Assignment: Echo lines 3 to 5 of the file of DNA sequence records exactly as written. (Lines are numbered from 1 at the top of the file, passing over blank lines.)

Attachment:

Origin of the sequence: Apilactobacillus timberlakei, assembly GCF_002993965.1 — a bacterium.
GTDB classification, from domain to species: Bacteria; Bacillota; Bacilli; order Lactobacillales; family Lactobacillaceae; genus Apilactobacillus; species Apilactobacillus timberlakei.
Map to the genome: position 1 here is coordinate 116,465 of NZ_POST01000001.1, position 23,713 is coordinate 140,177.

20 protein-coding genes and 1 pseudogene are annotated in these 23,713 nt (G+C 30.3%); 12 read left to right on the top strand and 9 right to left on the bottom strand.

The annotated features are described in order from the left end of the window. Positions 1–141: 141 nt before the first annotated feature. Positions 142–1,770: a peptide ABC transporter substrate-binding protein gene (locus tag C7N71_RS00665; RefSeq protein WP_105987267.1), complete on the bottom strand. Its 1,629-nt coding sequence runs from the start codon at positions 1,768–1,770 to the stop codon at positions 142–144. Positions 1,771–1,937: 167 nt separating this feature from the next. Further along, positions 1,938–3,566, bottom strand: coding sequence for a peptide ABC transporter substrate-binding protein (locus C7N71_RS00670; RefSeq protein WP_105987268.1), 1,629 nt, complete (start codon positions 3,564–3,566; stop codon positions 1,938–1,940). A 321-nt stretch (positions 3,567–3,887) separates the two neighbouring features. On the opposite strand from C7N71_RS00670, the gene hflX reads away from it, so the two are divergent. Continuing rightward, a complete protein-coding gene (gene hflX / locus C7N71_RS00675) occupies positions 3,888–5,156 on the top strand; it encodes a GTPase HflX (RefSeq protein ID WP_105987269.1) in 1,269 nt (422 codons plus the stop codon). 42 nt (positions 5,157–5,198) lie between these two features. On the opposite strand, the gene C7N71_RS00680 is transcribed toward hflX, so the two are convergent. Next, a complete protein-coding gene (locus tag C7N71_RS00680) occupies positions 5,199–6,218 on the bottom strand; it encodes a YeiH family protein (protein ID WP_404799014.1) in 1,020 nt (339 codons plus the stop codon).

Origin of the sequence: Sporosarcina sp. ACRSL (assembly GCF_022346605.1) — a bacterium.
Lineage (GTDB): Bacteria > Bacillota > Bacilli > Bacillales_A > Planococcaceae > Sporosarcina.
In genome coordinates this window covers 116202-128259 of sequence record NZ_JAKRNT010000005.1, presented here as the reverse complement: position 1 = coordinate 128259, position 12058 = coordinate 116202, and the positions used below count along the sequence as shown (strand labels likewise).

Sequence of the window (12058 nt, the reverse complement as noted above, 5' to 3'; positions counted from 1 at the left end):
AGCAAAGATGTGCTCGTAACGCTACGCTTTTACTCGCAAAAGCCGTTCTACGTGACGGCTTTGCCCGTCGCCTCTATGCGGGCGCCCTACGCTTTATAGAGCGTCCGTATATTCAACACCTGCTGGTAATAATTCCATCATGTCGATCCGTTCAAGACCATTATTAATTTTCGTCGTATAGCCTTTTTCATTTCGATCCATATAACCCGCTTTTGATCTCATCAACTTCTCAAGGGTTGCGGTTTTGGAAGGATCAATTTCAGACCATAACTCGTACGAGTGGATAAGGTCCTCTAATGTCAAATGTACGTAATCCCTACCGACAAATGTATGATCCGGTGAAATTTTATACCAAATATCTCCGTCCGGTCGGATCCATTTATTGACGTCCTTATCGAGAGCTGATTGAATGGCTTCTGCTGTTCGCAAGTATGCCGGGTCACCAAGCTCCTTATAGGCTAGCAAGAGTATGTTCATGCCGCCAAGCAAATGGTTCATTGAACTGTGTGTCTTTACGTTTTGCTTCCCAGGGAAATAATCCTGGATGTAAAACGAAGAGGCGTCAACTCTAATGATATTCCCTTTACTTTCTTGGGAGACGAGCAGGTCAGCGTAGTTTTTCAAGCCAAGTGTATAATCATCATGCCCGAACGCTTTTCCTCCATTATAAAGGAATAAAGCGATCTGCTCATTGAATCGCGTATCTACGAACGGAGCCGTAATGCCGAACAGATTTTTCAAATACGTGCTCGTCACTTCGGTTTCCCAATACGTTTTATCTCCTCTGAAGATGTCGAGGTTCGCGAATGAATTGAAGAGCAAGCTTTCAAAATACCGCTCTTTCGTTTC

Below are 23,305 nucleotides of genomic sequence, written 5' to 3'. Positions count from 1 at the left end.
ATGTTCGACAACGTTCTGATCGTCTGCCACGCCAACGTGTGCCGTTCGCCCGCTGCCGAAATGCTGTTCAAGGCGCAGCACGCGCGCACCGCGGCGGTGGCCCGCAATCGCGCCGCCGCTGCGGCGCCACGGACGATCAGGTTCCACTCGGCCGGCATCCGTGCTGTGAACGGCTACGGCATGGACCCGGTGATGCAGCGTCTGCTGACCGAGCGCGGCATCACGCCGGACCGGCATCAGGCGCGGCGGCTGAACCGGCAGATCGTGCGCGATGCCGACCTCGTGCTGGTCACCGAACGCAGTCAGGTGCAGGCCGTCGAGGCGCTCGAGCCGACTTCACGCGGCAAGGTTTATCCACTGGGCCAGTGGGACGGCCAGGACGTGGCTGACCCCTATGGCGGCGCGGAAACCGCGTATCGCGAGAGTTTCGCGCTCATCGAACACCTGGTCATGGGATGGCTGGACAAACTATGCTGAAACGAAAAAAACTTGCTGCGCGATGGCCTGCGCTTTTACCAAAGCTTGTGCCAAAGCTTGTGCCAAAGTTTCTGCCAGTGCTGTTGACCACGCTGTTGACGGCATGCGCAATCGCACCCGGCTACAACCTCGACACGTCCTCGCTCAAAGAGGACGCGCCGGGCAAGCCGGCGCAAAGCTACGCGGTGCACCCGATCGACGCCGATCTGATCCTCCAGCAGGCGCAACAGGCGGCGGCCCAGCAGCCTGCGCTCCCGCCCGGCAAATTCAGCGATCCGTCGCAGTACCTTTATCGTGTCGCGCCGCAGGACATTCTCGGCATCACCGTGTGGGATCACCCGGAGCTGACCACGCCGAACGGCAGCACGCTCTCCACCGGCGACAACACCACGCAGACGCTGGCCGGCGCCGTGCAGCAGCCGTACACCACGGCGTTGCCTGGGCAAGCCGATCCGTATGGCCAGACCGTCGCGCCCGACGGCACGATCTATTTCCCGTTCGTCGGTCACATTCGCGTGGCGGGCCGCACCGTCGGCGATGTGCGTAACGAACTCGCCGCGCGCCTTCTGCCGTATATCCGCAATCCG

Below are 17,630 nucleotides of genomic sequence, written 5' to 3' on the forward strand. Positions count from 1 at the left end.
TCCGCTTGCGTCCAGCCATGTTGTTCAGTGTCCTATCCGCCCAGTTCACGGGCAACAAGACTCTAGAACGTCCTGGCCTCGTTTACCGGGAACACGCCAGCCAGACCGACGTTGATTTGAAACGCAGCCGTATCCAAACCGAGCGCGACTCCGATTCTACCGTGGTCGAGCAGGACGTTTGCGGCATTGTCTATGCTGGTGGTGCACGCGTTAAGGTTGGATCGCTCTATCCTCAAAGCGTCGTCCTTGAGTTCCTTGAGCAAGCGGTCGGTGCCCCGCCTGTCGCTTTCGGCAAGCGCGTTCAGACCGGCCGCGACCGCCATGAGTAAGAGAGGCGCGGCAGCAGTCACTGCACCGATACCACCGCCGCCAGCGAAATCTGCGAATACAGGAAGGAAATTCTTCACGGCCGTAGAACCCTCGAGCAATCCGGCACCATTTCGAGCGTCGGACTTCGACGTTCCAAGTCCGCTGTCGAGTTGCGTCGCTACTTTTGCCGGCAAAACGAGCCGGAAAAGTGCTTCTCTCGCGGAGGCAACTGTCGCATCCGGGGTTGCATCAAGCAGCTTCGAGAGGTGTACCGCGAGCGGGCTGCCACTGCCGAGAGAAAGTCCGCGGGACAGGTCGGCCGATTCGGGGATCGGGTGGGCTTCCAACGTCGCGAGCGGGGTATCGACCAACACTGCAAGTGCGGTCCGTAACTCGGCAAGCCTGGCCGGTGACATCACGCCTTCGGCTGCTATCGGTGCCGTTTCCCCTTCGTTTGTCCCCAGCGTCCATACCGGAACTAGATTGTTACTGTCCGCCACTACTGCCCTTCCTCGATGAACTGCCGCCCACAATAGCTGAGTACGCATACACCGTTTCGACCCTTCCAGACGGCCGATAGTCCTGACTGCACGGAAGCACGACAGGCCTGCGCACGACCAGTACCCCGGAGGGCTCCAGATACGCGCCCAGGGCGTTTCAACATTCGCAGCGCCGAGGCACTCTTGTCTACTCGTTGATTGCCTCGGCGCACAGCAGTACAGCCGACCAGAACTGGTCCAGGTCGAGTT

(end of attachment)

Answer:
Map to the genome: position 1 here is coordinate 116,465 of NZ_POST01000001.1, position 23,713 is coordinate 140,177.

20 protein-coding genes and 1 pseudogene are annotated in these 23,713 nt (G+C 30.3%); 12 read left to right on the top strand and 9 right to left on the bottom strand.

The annotated features are described in order from the left end of the window. Positions 1–141: 141 nt before the first annotated feature. Positions 142–1,770: a peptide ABC transporter substrate-binding protein gene (locus tag C7N71_RS00665; RefSeq protein WP_105987267.1), complete on the bottom strand. Its 1,629-nt coding sequence runs from the start codon at positions 1,768–1,770 to the stop codon at positions 142–144. Positions 1,771–1,937: 167 nt separating this feature from the next. Further along, positions 1,938–3,566, bottom strand: coding sequence for a peptide ABC transporter substrate-binding protein (locus C7N71_RS00670; RefSeq protein WP_105987268.1), 1,629 nt, complete (start codon positions 3,564–3,566; stop codon positions 1,938–1,940). A 321-nt stretch (positions 3,567–3,887) separates the two neighbouring features. On the opposite strand from C7N71_RS00670, the gene hflX reads away from it, so the two are divergent. Continuing rightward, a complete protein-coding gene (gene hflX / locus C7N71_RS00675) occupies positions 3,888–5,156 on the top strand; it encodes a GTPase HflX (RefSeq protein ID WP_105987269.1) in 1,269 nt (422 codons plus the stop codon). 42 nt (positions 5,157–5,198) lie between these two features. On the opposite strand, the gene C7N71_RS00680 is transcribed toward hflX, so the two are convergent. Next, a complete protein-coding gene (locus tag C7N71_RS00680) occupies positions 5,199–6,218 on the bottom strand; it encodes a YeiH family protein (protein ID WP_404799014.1) in 1,020 nt (339 codons plus the stop codon).